Do I not hate those who hate you, Lord, and abhor those who are in rebellion against you? (Psalm 139:21, NIV)

Then there are pedophiles.  And dishonest people.  And because of what I have seen about the ISIS people, who in the name of their god behead people, sell children and women as slaves, and brutally kill the husbands, I made up my mind that there is at least a certain kind of Muslim that I don’t like.  It is probably because of this that I don’t particularly like Hagar.

Hagar gave birth to Ishmael, who became the father of the Arab people, and most Arabs are Muslims.  In my mind I made this jump from what I see today about violent Muslims around the world to project my dislike on Hagar of Genesis 16.  What I conveniently forget is that Mohammed, the prophet of Islam, received his so-called visions in 610 A.D. – this was about 2,300 after Abraham, Hagar and Ishmael.  Interestingly, after Mohammed got his visions he and his followers were mostly resisted by Arab people.  Huge wars were waged before Islam finally took root in most Arab peoples, about 200 years later.

True, Hagar was not Abraham’s first wife.  Her son, Ishmael, was not the son of the promise.  The blessings to Abraham and Sarah would reach to the end of the world through their children, Isaac and Jacob.  Out of them the Christ would be born, and through his death and resurrection salvation has come to all peoples on earth, including the sons of Ishmael.  They, like all of us, must bow before King Jesus and receive salvation from Him to be saved.  Salvation for them is indeed the only possible way in which we would meet each other as brothers and sisters.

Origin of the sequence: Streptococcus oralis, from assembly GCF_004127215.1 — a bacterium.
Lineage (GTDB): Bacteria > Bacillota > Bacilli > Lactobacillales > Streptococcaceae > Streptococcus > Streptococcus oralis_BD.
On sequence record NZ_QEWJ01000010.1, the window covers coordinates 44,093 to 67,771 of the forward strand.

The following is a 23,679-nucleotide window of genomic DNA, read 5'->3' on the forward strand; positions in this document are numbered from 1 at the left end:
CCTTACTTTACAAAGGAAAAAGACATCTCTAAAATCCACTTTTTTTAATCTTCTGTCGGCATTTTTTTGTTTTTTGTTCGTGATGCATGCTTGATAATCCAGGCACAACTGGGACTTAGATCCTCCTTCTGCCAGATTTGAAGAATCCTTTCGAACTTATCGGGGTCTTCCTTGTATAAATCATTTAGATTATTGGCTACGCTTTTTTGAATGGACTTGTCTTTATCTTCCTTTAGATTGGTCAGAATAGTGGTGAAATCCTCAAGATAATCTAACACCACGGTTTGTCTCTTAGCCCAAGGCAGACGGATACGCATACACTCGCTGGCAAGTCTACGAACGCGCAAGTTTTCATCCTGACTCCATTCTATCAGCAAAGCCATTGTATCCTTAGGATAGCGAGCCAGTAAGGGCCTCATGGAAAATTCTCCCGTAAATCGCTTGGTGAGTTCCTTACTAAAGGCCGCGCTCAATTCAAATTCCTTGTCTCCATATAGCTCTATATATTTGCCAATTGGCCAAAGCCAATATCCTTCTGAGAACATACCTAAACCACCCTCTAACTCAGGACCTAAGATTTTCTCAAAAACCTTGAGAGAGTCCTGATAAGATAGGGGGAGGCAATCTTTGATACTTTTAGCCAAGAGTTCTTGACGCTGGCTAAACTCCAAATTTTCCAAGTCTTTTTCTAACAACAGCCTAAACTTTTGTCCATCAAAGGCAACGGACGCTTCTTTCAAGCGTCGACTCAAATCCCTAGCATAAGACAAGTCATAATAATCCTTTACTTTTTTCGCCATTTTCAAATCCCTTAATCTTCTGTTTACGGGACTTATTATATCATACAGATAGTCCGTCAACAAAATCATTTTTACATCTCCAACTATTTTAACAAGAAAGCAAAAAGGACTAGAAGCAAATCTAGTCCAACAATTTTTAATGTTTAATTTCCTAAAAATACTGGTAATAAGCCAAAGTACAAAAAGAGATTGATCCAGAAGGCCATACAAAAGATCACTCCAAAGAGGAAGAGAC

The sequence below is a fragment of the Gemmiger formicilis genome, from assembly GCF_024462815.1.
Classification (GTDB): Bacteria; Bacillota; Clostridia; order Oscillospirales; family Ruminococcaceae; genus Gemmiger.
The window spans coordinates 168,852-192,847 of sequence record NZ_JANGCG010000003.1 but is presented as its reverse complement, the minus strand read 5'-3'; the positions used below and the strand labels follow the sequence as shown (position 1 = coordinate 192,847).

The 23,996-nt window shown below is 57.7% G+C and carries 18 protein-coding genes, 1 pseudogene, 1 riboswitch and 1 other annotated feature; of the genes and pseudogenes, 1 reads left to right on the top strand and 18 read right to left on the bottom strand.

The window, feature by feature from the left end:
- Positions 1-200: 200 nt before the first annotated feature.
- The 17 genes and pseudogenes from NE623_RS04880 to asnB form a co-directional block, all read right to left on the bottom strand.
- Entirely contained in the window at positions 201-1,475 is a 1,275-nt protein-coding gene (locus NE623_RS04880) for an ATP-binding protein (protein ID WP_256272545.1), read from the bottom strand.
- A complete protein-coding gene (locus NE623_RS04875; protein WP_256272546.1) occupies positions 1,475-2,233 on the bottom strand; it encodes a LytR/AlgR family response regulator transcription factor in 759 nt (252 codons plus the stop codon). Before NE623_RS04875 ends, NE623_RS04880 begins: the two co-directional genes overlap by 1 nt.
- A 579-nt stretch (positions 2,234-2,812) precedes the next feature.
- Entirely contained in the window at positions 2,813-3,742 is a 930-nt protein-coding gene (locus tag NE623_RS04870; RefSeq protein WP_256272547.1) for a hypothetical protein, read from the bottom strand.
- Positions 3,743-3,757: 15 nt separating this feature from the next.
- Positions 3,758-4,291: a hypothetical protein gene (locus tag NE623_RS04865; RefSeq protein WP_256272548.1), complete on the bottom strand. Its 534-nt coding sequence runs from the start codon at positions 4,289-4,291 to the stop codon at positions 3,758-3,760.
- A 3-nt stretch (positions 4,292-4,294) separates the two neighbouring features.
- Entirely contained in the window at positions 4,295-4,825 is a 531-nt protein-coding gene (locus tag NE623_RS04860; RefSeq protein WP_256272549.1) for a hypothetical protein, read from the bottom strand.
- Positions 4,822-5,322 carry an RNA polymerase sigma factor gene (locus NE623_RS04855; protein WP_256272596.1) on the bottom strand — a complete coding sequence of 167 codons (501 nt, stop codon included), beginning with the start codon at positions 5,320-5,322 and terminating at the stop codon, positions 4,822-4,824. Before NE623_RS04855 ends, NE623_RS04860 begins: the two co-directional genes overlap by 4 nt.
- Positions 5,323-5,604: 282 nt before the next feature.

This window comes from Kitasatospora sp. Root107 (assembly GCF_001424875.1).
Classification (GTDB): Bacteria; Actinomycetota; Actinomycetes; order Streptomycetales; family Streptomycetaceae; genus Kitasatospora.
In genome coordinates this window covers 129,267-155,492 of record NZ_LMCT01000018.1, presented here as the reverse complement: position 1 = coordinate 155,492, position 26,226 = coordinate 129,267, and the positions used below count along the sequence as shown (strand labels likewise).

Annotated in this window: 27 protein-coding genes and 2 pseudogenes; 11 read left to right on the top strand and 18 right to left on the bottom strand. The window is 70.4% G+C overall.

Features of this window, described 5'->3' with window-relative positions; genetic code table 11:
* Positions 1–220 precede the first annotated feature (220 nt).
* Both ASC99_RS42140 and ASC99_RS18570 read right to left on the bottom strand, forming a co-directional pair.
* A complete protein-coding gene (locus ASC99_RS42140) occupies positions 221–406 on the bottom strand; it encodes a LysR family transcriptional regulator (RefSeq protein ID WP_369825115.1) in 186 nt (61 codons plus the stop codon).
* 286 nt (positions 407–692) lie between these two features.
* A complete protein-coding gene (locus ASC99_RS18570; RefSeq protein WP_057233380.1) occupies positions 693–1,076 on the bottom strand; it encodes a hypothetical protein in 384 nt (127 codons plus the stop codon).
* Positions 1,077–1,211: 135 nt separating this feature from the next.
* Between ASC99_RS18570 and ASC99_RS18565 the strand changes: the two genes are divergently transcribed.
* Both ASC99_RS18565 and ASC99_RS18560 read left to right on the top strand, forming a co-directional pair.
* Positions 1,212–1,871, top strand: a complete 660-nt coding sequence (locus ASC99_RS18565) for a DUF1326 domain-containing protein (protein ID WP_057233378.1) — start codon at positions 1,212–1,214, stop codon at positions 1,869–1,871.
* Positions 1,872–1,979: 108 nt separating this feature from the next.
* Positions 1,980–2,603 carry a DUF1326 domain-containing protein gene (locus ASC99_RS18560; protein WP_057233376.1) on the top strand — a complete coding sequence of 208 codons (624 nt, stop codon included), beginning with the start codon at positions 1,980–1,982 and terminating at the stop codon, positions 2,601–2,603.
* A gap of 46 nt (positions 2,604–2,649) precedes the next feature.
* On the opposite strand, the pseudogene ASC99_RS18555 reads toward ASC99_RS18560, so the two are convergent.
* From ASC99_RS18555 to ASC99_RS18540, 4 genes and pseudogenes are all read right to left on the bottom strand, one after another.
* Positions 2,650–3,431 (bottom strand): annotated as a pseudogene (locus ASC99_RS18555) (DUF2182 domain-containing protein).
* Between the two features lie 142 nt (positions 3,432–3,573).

The apostle Peter learned this lesson very early in his ministry after Pentecost, as read about it in Acts 10:

“I now realize how true it is that God does not show favoritism but accepts from every nation the one who fears him and does what is right. You know the message God sent to the people of Israel, announcing the good news of peace through Jesus Christ, who is Lord of all. (Acts 10:34–36, NIV)

Hagar, the refugee

We dwelled on the terrible, sinful mistake Abraham and Sarah made to include Hagar into their family line.  This was not the plan of God, and dreadful consequences followed their disobedience.  Sarah’s full wrath and jealousy descended upon Hagar.  Knowing that Hagar became her rival, expecting the child of her husband, the Bible says Sarah mistreated Hagar.

Abraham though he could get of this by washing his hands and pretend nothing happened.  “Do with her whatever you think best.  She is in your hands!

Then, one day, Hagar was missing. Neither Sarah, nor Abraham went looking for her.  She was on her way back to Egypt where she was originally from.  She took the known highway down from Beersheba to Egypt.

I don’t think the absence of Hagar from the tents of Abraham andSarah necessarily brought peace between them.  They knew she was pregnant and that the blistering hot sun could kill her.  The Bible does not tell us that they showed any mercy to her.  She disappeared, running away from her master and mistress – something which was possibly, from a legal point of view, not the smartest thing to do: slaves had no rights, she had no legal ground to stand upon, and could be severely punished if found – which is probably why she wanted to go back to Egypt as soon as possible.

Her fleeing the tents of Abraham signalled her flight away from the blessings of God through Abraham.

The story of Hagar running away from the tents of Abraham is in many ways the story of every sinner:  we run, not going somewhere in particular, but surely away from God.  Without a sense of direction we find ourselves deeper into a desert, alone, forgotten, forlorn, without hope, with no future.  Paul describes this in Ephesians 2: